This post was originally written by Omer Navaid, Online Marketing Specialist at Apartments.com
Here are three quick tips to help your email messages reach your subscribers’ inboxes, avoid spam complaints and maintain your status as a reputable sender:
1) Ensure you are sending relevant messages to subscribers who have expressly opted in to receive your emails. For example, if a prospective renter signs up to receive property listings, the last thing they’ll want to see is an advertisement in their inbox about the latest weight loss trick! There are many people out there who want to receive promotional emails, provided that you give them exactly what they’ve asked for.
2) Don’t send to lists that are too old. While a subscriber may enjoy reading your emails when they first sign up, there often comes a point when they simply no longer wish to hear from you — and that’s okay! Perhaps they no longer have a need for your service or your message doesn’t apply to them anymore. If you send to subscribers who signed up for your program years ago, you’ll have a much higher likelihood of spam complaints and bounces. You may find many of these folks are no longer using the same email address or have completely forgotten they opted into your program way back when.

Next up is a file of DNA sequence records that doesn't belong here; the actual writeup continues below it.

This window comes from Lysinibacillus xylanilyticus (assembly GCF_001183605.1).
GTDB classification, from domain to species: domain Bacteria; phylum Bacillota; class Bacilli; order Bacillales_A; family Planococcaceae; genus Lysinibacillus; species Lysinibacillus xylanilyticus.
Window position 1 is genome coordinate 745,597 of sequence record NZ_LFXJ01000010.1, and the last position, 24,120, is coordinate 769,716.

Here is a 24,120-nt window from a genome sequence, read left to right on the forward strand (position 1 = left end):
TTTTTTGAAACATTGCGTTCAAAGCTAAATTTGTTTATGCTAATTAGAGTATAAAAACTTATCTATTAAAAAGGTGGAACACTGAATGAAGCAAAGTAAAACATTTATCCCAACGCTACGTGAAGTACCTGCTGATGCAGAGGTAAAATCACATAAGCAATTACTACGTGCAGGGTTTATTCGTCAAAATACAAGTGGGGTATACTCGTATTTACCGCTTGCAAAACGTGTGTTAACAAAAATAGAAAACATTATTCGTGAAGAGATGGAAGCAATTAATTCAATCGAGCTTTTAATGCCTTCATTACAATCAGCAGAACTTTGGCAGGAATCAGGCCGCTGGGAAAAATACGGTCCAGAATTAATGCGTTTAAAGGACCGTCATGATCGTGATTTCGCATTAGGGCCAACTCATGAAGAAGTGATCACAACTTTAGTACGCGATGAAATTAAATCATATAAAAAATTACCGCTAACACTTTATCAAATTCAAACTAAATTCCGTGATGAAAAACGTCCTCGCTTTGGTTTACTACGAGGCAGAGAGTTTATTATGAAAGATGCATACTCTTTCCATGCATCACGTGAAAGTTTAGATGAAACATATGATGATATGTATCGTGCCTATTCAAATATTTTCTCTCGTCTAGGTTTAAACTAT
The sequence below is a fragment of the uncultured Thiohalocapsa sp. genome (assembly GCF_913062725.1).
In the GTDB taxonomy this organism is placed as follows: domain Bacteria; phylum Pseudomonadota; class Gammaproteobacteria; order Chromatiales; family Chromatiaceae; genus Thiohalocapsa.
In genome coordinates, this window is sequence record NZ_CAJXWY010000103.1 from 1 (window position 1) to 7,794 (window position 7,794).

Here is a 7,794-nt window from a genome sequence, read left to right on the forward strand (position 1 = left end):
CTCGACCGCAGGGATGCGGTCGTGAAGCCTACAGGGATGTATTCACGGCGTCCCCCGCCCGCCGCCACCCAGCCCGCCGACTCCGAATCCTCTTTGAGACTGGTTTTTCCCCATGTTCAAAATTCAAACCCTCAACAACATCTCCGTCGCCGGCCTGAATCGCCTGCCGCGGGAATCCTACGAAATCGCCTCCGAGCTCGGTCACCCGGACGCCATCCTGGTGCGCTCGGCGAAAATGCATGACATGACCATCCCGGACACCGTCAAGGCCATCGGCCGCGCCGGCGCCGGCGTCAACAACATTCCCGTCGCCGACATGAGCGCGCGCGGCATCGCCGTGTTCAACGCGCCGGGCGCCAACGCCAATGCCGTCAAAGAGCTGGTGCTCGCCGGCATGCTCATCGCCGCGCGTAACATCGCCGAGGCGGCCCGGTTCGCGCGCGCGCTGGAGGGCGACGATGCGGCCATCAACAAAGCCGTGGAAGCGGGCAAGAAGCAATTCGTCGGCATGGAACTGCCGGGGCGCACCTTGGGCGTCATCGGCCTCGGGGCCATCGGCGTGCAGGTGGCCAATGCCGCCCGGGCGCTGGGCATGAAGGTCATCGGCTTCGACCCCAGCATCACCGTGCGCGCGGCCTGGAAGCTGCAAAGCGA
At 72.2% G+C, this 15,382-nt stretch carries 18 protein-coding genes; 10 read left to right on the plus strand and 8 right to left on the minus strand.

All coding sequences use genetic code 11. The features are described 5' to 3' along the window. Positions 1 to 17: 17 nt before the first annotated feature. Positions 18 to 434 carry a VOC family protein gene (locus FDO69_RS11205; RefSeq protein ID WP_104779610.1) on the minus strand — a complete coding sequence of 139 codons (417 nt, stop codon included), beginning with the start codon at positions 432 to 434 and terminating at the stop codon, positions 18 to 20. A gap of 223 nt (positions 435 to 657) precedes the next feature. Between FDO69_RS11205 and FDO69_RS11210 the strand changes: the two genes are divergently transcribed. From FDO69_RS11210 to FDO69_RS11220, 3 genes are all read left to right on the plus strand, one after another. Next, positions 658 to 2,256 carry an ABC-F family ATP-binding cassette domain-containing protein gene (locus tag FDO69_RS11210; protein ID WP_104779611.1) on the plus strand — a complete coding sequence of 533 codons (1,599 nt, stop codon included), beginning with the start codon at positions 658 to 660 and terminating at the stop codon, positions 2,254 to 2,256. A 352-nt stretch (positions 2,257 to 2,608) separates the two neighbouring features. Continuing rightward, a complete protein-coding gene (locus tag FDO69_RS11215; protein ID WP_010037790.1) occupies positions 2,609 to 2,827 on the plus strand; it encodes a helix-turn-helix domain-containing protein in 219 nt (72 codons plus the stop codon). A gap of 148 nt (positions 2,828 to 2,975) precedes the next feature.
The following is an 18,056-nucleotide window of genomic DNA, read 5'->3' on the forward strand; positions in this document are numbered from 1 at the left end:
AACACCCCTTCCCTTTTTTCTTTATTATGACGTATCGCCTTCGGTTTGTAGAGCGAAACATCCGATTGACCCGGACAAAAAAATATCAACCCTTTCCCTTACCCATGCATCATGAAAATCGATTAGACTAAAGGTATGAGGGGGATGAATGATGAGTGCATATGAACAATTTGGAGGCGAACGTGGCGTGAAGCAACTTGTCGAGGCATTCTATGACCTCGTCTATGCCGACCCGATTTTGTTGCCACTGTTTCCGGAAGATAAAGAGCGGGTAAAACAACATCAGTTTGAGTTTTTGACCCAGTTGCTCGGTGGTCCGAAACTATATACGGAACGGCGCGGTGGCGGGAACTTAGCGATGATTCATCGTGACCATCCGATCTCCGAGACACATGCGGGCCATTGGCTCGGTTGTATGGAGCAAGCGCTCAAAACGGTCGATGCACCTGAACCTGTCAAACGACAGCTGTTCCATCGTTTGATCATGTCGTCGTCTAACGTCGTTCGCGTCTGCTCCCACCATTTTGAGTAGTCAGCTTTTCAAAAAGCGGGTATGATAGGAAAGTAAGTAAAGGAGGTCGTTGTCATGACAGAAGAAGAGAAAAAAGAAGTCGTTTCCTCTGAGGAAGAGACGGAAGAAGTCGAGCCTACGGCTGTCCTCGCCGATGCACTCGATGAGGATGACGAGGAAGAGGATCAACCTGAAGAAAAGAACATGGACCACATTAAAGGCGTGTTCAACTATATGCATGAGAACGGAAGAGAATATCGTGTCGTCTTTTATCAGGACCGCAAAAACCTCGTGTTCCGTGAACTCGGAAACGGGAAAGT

3) Send your messages at an expected rate. While you don’t necessarily need to tell subscribers exactly how many emails they should expect to receive, a little common sense and the golden rule can go a long way. You don’t want to bombard them with multiple emails a day. If your message is extremely relevant, one email a day is certainly acceptable. Just be sure to keep an eye on your open and unsubscribe rates – they’ll clue you in as to whether you might be sending a bit too frequently.
As an email marketer, your sender reputation is your most valuable asset. The minute your emails are perceived as annoying or spammy, all of your hard work goes down the drain. Send to only those who want to receive, because those who don’t are of no value to you anyway. Follow these steps and you will have your best shot at reaching subscribers who are engaged, not irritated.
Have you ever had trouble with your email deliverability? How did you solve the problem?